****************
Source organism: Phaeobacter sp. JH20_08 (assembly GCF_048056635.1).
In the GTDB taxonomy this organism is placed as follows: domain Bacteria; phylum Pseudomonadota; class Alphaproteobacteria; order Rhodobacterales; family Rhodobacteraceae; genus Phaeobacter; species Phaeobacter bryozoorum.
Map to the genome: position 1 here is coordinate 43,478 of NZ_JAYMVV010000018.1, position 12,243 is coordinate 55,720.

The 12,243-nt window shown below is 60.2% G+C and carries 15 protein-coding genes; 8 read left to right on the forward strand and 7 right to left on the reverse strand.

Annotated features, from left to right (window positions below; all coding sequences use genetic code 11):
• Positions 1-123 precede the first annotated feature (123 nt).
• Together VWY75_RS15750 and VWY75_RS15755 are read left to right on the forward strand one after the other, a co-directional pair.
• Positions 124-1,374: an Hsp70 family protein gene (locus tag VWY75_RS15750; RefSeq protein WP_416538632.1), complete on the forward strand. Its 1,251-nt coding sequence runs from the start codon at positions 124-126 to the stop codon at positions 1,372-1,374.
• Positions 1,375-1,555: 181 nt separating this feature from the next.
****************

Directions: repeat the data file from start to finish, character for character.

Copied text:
Source organism: Phaeobacter sp. JH20_08 (assembly GCF_048056635.1).
In the GTDB taxonomy this organism is placed as follows: domain Bacteria; phylum Pseudomonadota; class Alphaproteobacteria; order Rhodobacterales; family Rhodobacteraceae; genus Phaeobacter; species Phaeobacter bryozoorum.
Map to the genome: position 1 here is coordinate 43,478 of NZ_JAYMVV010000018.1, position 12,243 is coordinate 55,720.

The 12,243-nt window shown below is 60.2% G+C and carries 15 protein-coding genes; 8 read left to right on the forward strand and 7 right to left on the reverse strand.

Annotated features, from left to right (window positions below; all coding sequences use genetic code 11):
• Positions 1-123 precede the first annotated feature (123 nt).
• Together VWY75_RS15750 and VWY75_RS15755 are read left to right on the forward strand one after the other, a co-directional pair.
• Positions 124-1,374: an Hsp70 family protein gene (locus tag VWY75_RS15750; RefSeq protein WP_416538632.1), complete on the forward strand. Its 1,251-nt coding sequence runs from the start codon at positions 124-126 to the stop codon at positions 1,372-1,374.
• Positions 1,375-1,555: 181 nt separating this feature from the next.